Since our nation’s dawn, barns (and the farmers they represent) have figured large in American philosophy. Thomas Jefferson understood that the newly minted republic derived its freedom and stability from citizen farmers. Lincoln passed the Homestead Act, writing, “The wild lands of the country should be distributed so that every man should have the means and opportunity of benefiting his condition.” In other words, Lincoln saw farms as a way to give every American a fair chance. And Eisenhower celebrated that “In no other country do so few people produce so much food, to feed so many, at such reasonable prices.” Throughout our history, barns have represented close-knit communities with strong ties to the land and to family. Nowadays, although fewer Americans make their living at farming, barns still resonate as powerful symbols of a simpler, more traditional way of life. As such, barns have become popular locations for events, such as weddings.
Unfortunately, barn razing has eclipsed the barn raisings that were so common in America a century ago. Older barns may be derided as eyesores in various stages of decay. Yet these historic structures deserve our attention and preservation efforts because they embody our nation’s rich, historical past.
Here we offer a little background on the types of classic barns in the United States.
Classic American Barn Types
The earliest American barns are Dutch barns. Few have survived in their original layout. You can spot a Dutch barn by its simple, massive-looking exterior, with a wide gable roof; simple, horizontal clapboard siding; a pent roof to provide protection at a central entry; and stock doors at the corners. The interior of a Dutch barn is reminiscent of a church, with a central aisle, H-shaped beam structures, and mortise-and-tenon joints with rounded ends. When well preserved, Dutch barns are stunning in their simplicity and strength.
Perhaps the cleverest American barn design is the bank barn, which takes advantage of a slope to create multiple levels of productivity. Traditionally, a bank barn was built with the longest side running parallel to a slope. That way, livestock could be housed on the lower level, at the bottom of the hill. Oftentimes, this “daylight basement” level faced south, and provided a protected space where animals gathered in the winter months. The second story was level with the top of the hill, and allowed wagons carrying hay or wheat easy access for threshing and storage. Early bank barns feature stone sidewalls, with ventilation apertures to prevent fire. (While curing, green hay can produce enough heat to combust spontaneously.)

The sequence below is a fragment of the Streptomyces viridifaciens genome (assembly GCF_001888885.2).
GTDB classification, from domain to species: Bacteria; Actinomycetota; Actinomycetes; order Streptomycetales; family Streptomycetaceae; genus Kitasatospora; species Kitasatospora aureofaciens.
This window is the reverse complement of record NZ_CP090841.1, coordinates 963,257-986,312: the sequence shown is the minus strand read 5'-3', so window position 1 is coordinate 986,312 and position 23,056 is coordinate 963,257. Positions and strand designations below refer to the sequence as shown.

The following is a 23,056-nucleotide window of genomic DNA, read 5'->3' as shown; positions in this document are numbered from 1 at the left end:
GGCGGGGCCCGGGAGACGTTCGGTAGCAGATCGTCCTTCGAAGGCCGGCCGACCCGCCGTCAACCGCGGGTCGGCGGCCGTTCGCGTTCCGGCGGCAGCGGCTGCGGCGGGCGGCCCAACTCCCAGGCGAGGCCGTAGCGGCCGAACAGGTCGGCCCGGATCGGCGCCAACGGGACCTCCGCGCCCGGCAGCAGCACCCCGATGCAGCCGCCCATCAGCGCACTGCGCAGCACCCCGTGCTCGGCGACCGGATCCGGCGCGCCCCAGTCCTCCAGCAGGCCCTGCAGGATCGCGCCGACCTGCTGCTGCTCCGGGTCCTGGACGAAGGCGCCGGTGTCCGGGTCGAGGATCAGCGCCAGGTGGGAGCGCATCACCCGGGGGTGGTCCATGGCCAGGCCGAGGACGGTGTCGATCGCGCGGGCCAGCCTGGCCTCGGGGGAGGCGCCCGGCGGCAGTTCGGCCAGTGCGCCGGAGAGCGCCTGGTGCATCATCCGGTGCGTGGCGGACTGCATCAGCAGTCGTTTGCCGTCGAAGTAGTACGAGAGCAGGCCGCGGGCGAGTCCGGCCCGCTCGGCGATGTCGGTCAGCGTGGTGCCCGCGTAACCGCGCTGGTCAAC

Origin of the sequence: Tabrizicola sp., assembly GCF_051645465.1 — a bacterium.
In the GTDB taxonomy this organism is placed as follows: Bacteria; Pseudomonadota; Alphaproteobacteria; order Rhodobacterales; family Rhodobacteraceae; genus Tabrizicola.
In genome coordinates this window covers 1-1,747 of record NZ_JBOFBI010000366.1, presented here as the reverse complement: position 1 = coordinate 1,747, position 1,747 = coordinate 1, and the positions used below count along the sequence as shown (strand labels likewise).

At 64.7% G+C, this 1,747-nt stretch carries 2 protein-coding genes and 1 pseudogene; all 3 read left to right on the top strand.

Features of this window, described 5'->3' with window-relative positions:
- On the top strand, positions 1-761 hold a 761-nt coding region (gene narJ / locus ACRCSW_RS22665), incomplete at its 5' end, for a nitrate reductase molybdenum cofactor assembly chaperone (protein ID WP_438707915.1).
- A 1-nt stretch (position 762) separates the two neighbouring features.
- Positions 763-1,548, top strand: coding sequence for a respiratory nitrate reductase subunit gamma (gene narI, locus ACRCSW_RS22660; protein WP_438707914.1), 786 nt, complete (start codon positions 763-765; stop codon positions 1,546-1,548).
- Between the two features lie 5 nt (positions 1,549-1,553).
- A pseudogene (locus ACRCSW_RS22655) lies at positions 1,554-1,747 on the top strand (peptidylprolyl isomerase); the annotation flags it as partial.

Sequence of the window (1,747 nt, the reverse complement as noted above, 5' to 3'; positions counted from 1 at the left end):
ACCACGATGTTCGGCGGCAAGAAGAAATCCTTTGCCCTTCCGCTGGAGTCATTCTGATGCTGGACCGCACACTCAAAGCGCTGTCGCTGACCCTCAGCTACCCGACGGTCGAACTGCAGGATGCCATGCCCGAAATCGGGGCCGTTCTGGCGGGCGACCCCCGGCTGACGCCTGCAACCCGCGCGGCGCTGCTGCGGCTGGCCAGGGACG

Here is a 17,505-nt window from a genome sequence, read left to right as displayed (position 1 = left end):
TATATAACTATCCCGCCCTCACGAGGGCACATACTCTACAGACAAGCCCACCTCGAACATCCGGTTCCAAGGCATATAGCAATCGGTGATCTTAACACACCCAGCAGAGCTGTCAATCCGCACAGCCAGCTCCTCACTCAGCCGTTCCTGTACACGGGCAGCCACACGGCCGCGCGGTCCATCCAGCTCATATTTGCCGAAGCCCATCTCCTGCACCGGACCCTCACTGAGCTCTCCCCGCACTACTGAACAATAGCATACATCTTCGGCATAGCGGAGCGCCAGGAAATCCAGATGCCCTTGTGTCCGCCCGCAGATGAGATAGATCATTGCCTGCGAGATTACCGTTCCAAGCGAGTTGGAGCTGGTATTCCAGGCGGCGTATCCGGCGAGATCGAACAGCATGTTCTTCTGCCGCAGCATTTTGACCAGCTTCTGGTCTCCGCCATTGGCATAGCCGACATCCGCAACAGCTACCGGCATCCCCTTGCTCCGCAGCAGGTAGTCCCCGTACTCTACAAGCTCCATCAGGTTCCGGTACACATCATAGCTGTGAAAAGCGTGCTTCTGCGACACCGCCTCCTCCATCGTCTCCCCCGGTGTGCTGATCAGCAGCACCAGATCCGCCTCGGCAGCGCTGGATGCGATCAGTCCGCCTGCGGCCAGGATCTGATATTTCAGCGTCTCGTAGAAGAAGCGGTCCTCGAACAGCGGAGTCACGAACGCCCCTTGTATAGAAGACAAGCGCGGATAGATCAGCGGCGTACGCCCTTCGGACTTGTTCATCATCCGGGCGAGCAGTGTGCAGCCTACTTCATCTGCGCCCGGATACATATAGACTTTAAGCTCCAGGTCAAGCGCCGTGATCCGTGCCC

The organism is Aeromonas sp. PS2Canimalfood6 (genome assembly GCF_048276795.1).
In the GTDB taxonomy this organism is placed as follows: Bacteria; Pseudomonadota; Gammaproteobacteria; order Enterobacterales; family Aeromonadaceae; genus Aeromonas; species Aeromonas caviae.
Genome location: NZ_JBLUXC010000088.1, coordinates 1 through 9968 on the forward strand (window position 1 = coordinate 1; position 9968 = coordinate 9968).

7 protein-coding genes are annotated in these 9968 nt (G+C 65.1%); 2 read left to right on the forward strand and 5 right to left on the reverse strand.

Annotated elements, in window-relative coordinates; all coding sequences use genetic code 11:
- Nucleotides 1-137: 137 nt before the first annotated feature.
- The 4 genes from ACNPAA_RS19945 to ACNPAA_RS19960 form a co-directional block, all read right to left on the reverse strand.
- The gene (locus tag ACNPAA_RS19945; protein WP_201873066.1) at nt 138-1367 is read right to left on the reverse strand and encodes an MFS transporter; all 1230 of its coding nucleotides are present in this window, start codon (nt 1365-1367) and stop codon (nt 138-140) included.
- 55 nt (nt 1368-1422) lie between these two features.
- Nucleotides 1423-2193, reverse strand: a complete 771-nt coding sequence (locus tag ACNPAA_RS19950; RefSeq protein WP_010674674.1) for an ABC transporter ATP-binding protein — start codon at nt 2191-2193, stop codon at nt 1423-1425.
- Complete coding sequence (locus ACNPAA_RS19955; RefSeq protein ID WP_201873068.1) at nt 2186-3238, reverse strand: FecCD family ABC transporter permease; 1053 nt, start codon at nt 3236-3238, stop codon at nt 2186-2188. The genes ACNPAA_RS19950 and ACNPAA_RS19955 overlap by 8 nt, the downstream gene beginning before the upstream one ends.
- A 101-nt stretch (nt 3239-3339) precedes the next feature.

George Washington’s sixteen-sided barn at Mount Vernon is representative of the round barn’s appeal. Round barns are efficient, in that they require fewer materials to create the same amount of storage. Washington’s high-tech barn was tailor made for efficient threshing. Horses would run around a central column while stomping on wheat, working the grain out. Gaps between floorboards on the first level allowed the grain to fall through to a lower story, where it could be gathered for storage. Compared to rectangular barns, circular barns are also more stable. A final advantage is that round barns may be built with self-supporting roofs, eliminating the need for interior supports and increasing storage space.
Prairie barns, crib barns, and house barns are additional American barn types. Barn structures reflect local crops; tobacco barns with gable-on-hip roofs are common in the southeastern U.S., while dairy barns are found throughout the Midwest. Building materials vary according to location as well; Idaho barns may be built of basalt (a volcanic stone), while the Southwest boasts adobe barns. The variety of barns in our country reflects our nation’s cultural and geological diversity.
Unfortunately, as Americans move away from the country, many barns are being abandoned. A 2007 USDA census of farmers making more than $1,000 of farm income annually found that there are about 650,000 barns left in America. There are problems with this survey—it doesn’t include barns that are being used for other purposes, for one thing—but it does suggest that the number of American barns has dropped since 1950, when National Barn Alliance president Charles Leik estimates that there were 6 million barns still standing in our country.
For barn enthusiasts, one encouraging trend is the growing interest in barn homes. As dedicated barn home builders, we appreciate the growing popularity in barns with living quarters attached. The barn portion of the structure is often included on the ground floor, while living quarters are situated above.
If you’re interested in contributing to the number of barns in America, contact us. We build custom barn designs, including horse barns and barns with living quarters. We can work with you to create a custom plan to perfectly fit your needs. And we are happy to work with you to include design features that echo America’s rich barn history.
[Mt. Vernon Barn Photo by Matt Howry via CC License]